Bank of America Corp. (BAC), the No. 3 U.S. bank,Wednesday said quarterly profit rose 41 percent, better than expected, reflecting the acquisition of FleetBoston Financial Corp. (FBF) and strength in consumer and commercial banking.

The Charlotte, N.C.-based company said second-quarter net income rose to $3.85 billion, or $1.86 per share, from $2.74 billion, or $1.80 per share, a year earlier.

Analysts polled by Reuters Estimates on average had forecast profit of $1.74 per share.

"They blew away earnings forecasts, but I was disappointed because securities gains accounted for 38 cents per share of profit," said Hilary Hayes, who helps invest $4 billion at Victory SBSF Capital Management in New York. "That suggests a lower quality of earnings."

The bank realized $795 million of securities gains as it positioned its balance sheet for rising interest rates.

But Hayes said that "the core business seems to be performing well." Victory sold the bank's shares last month.

Shares of Bank of America fell 0.9 percent in early trade.

Revenue rose 35 percent to $13 billion in the quarter. Lending income climbed 41 percent to $7.58 billion and fee income was up 28 percent to $5.44 billion, both driven by the $48 billion Fleet purchase that was completed on April 1.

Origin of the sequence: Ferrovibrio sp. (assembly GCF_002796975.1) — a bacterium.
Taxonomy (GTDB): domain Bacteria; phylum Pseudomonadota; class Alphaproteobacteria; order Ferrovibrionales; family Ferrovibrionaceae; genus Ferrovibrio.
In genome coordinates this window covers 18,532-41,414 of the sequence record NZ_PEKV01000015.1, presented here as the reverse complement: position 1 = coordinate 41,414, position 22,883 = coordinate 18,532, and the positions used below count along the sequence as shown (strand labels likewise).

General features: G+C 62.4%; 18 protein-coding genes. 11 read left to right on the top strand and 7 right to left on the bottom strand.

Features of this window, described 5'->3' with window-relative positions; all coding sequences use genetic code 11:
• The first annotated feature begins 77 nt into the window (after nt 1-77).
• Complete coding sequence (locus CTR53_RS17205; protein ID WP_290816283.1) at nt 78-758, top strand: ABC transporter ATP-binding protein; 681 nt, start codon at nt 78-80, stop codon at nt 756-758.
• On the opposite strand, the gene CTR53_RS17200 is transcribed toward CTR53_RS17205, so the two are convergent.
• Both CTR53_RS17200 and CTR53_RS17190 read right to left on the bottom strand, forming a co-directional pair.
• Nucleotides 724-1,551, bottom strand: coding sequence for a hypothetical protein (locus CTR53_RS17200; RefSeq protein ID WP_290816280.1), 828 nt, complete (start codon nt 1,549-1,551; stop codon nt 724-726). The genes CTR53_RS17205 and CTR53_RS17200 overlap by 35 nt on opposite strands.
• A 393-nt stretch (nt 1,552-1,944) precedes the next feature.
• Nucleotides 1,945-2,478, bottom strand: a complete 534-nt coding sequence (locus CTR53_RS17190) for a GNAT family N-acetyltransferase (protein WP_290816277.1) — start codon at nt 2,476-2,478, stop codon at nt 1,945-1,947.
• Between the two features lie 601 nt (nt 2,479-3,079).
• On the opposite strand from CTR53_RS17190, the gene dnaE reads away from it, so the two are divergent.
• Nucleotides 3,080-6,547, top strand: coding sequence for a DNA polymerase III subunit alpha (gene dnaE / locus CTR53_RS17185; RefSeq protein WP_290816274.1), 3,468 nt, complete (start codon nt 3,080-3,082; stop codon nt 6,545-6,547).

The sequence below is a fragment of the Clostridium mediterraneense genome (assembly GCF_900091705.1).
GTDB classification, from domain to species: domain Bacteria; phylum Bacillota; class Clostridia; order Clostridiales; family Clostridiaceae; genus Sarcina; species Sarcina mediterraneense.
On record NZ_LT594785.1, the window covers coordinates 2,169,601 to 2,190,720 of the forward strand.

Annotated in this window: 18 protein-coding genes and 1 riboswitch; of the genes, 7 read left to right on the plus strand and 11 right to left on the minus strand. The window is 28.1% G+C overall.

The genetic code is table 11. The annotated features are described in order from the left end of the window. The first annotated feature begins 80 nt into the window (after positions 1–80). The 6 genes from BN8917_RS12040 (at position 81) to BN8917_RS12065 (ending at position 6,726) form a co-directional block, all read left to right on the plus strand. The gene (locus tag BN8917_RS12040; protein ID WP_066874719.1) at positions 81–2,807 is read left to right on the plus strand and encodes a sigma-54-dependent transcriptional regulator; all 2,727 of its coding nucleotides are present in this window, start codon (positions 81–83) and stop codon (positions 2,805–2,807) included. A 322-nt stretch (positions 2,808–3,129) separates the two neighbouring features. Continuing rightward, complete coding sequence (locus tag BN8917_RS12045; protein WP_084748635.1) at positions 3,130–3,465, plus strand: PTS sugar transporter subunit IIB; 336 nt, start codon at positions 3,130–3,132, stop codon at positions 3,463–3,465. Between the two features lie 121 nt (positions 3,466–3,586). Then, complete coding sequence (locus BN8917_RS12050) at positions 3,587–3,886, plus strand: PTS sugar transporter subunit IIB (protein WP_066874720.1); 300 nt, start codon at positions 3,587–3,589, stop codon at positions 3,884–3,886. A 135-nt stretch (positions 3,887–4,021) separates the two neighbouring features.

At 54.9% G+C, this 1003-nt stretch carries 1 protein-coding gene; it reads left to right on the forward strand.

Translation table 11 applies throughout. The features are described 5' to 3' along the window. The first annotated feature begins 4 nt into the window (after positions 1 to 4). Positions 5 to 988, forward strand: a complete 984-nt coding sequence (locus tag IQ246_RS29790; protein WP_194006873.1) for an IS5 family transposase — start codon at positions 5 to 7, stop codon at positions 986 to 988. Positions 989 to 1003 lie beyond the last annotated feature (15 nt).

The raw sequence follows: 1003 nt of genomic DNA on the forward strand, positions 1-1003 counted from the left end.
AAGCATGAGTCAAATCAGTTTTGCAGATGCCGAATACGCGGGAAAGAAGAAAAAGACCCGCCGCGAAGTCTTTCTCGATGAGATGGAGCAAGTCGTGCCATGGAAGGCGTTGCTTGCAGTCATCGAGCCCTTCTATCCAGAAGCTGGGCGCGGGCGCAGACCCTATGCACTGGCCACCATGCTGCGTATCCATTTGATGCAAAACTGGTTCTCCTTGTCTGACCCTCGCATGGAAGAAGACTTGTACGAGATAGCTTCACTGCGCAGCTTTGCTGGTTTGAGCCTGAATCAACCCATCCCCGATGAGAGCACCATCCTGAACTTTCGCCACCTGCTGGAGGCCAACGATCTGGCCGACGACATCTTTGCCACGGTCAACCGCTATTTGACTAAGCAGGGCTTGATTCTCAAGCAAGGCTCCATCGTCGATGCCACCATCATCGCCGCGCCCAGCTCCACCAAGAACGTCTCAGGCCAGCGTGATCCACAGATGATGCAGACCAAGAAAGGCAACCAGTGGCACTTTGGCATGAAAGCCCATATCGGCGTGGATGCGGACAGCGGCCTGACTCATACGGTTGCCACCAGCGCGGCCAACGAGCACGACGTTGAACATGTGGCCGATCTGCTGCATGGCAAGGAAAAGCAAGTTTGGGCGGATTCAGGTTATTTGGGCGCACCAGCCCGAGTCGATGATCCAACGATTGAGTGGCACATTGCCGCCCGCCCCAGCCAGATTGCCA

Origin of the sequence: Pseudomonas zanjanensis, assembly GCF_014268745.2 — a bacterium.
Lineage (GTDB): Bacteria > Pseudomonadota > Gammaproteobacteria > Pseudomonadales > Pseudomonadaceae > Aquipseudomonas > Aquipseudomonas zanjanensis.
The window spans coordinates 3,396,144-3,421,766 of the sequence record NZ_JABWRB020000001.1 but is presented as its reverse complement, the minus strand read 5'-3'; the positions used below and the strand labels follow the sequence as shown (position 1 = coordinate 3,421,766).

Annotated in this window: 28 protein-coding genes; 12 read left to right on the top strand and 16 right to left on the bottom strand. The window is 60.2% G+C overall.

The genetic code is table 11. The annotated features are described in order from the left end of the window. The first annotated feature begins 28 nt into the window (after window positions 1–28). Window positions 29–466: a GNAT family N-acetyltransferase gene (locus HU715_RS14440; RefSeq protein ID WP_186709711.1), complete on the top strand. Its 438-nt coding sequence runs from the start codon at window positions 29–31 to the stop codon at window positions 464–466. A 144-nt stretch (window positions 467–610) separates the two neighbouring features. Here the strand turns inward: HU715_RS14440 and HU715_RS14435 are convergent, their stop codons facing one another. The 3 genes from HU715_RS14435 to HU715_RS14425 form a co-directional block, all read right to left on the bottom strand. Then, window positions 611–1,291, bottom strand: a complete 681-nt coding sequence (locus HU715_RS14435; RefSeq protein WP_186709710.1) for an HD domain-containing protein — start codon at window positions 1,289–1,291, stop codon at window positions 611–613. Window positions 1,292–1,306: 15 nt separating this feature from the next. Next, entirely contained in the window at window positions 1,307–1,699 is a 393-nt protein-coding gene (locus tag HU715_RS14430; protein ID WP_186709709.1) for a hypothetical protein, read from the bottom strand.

Consumer and small-business banking generated half of Bank of America's profit and 55 percent of its revenue, earning $1.91 billion on revenue of $7.15 billion.

Bank of America said it added a net 740,000 savings accounts and 575,000 checking accounts and is on pace to add more than 2 million of each in 2004. It opened 1.5 million new credit card accounts.

Bank of America's acquisition of FleetBoston resulted in a company with about $1.04 trillion in assets, and 5,790 banking offices in 29 states.

The bank's shares were down 58 cents to $84.55 in early trading. Through Tuesday, they had risen 6 percent this year.

Results included pre-tax charges of $125 million, or 4 cents per share, tied to Fleet.

Chief Executive Kenneth Lewis said the merger integration is ahead of schedule, and resulted in $206 million of cost savings. The bank expects to save $1.38 billion overall. It said it has eliminated roughly 2,000 of the 12,500 jobs, or 7 percent, it plans to cut by 2006.

Results also included a $300 million charge for litigation costs, including $69 million to settle a class-action lawsuit over the bank's role in Enron Corp.'s collapse.

Noninterest expense, such as salaries and equipment, rose 42 percent to $7.2 billion.

After buying Fleet, Bank of America reorganized its business segments.

Commercial banking earned $642 million on revenue of $1.74 billion. Wealth and investment management, which includes private banking, mutual funds, brokerage and New York Stock Exchange (search) specialist operations, earned $392 million on revenue of $1.51 billion.

Corporate and investment banking earned $429 million on revenue of $2.63 billion. Bank of America ranked 10th in stock and bond underwriting and reported fees, Thomson Financial said. Trading profit more than quadrupled to $413 million.

The bank set aside $789 million for bad loans, up 2 percent. Net charge-offs rose 7 percent to $829 million, while nonperforming assets fell 28 percent to $3.18 billion.

Loans rose 38 percent to $498.5 billion, and deposits rose 36 percent to $575.4 billion.